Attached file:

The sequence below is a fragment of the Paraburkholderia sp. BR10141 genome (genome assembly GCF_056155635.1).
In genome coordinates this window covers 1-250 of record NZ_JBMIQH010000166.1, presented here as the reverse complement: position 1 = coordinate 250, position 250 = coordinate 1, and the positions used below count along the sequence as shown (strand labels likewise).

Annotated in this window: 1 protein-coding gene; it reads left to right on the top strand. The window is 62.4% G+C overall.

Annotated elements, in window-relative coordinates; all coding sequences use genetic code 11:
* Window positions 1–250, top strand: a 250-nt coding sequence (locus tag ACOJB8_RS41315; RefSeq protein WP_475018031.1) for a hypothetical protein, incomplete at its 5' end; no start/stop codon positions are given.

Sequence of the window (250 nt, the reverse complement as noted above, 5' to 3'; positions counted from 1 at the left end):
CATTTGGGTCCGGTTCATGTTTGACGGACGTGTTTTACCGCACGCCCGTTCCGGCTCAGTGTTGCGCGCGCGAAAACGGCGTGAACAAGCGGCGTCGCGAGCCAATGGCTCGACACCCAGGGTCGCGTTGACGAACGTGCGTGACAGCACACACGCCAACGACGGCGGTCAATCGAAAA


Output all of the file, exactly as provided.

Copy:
The sequence below is a fragment of the Paraburkholderia sp. BR10141 genome (genome assembly GCF_056155635.1).
In genome coordinates this window covers 1-250 of record NZ_JBMIQH010000166.1, presented here as the reverse complement: position 1 = coordinate 250, position 250 = coordinate 1, and the positions used below count along the sequence as shown (strand labels likewise).

Annotated in this window: 1 protein-coding gene; it reads left to right on the top strand. The window is 62.4% G+C overall.

Annotated elements, in window-relative coordinates; all coding sequences use genetic code 11:
* Window positions 1–250, top strand: a 250-nt coding sequence (locus tag ACOJB8_RS41315; RefSeq protein WP_475018031.1) for a hypothetical protein, incomplete at its 5' end; no start/stop codon positions are given.

Sequence of the window (250 nt, the reverse complement as noted above, 5' to 3'; positions counted from 1 at the left end):
CATTTGGGTCCGGTTCATGTTTGACGGACGTGTTTTACCGCACGCCCGTTCCGGCTCAGTGTTGCGCGCGCGAAAACGGCGTGAACAAGCGGCGTCGCGAGCCAATGGCTCGACACCCAGGGTCGCGTTGACGAACGTGCGTGACAGCACACACGCCAACGACGGCGGTCAATCGAAAA